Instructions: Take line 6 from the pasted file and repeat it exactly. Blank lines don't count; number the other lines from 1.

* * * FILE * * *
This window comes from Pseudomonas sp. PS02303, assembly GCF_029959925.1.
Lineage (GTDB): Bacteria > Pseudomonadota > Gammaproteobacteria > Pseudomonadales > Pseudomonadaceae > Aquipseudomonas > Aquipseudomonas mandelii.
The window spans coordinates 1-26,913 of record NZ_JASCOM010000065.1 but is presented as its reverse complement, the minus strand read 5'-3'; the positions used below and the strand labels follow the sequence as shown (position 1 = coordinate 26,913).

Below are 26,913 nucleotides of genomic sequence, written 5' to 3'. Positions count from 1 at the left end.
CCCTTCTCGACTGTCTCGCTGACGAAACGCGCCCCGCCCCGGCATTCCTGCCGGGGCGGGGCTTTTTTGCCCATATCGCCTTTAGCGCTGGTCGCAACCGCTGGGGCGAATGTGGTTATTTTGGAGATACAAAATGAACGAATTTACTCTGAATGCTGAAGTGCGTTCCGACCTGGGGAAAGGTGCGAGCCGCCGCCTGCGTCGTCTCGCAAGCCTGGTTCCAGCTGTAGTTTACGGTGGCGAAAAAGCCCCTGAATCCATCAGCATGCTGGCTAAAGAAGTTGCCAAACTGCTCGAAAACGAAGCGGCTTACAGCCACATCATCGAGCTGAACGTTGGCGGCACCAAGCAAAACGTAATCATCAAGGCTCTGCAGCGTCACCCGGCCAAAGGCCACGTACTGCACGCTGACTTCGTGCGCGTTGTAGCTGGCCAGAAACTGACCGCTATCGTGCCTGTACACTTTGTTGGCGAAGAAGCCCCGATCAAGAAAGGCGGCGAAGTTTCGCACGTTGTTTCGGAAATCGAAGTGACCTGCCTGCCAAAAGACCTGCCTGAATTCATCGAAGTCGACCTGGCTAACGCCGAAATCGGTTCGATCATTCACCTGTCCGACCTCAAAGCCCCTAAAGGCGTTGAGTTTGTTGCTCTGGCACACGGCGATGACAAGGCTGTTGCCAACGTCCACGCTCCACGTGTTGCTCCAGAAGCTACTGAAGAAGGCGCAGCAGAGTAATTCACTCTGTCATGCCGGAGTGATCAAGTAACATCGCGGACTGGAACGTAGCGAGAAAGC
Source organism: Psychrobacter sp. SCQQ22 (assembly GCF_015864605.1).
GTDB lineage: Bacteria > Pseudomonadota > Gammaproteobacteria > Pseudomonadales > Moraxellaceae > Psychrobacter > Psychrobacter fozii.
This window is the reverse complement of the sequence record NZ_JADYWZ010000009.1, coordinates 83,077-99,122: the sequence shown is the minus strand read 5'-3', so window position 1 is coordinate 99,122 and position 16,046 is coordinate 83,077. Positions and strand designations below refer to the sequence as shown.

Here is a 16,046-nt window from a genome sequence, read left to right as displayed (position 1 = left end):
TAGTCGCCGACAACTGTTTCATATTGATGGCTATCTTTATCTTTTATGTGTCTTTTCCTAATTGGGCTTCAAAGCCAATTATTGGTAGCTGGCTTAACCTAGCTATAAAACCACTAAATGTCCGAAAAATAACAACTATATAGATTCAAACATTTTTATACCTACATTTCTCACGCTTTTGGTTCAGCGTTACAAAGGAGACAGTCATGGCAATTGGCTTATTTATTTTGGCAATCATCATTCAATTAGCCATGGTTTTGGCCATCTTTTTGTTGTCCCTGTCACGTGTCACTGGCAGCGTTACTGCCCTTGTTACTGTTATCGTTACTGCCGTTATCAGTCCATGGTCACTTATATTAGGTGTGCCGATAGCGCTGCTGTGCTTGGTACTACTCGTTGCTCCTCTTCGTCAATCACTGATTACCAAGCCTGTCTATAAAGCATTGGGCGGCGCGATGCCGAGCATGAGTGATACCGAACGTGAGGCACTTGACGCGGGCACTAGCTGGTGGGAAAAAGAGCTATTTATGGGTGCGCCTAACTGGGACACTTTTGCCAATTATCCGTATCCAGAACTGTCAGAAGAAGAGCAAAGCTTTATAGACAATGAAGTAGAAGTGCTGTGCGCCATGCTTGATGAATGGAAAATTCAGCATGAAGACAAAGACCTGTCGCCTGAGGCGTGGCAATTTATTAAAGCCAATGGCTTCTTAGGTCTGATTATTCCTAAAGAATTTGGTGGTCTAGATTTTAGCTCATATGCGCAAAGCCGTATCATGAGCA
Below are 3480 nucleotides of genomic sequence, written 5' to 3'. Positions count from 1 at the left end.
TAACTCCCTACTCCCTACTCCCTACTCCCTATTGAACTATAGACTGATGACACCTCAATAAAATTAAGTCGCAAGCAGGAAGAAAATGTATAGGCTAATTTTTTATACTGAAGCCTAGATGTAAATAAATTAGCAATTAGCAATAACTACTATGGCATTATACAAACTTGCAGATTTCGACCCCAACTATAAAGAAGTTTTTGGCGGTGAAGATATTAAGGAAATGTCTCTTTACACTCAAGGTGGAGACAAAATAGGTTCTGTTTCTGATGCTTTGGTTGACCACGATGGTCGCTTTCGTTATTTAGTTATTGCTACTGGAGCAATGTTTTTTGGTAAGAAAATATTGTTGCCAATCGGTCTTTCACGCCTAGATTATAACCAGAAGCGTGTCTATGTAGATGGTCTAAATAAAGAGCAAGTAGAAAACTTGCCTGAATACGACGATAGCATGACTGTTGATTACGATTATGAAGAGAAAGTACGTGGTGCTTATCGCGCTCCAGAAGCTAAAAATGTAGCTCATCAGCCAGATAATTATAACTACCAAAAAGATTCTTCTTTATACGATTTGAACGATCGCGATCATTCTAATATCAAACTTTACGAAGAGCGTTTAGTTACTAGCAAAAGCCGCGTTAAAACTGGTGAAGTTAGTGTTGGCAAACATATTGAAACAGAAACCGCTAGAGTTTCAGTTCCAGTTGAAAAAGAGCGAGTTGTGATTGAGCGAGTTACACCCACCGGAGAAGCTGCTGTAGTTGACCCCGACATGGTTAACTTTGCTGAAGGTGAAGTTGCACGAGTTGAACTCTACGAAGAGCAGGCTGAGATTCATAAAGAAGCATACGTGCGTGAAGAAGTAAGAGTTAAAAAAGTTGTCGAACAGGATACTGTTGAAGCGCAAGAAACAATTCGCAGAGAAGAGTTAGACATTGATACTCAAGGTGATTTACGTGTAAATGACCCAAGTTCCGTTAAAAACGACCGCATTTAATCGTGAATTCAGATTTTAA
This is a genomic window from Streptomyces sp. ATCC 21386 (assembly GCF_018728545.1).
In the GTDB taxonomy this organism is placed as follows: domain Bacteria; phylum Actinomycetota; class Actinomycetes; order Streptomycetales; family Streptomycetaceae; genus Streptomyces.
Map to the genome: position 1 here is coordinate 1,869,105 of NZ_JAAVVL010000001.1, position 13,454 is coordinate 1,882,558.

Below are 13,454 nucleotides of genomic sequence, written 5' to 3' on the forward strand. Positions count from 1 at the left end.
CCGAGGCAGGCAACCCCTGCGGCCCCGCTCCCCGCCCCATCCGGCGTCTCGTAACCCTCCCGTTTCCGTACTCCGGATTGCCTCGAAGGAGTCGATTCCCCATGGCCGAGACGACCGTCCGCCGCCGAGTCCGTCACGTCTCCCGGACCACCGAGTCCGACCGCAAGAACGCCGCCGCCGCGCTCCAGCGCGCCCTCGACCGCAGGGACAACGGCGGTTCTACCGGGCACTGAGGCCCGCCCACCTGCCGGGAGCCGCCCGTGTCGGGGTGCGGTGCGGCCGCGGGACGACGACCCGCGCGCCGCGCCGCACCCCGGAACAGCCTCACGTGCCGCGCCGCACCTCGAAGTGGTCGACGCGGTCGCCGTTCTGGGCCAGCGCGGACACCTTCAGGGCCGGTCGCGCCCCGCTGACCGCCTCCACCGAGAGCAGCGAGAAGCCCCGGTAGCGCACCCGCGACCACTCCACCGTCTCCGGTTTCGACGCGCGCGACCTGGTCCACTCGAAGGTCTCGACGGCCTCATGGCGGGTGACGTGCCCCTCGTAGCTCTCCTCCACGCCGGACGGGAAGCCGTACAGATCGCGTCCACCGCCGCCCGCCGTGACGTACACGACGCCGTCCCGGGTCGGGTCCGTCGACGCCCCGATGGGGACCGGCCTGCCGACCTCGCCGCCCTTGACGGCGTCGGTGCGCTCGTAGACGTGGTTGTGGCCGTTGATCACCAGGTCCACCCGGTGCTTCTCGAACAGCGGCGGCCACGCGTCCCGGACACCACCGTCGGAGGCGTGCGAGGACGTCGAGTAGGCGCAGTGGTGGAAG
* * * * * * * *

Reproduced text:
Source organism: Psychrobacter sp. SCQQ22 (assembly GCF_015864605.1).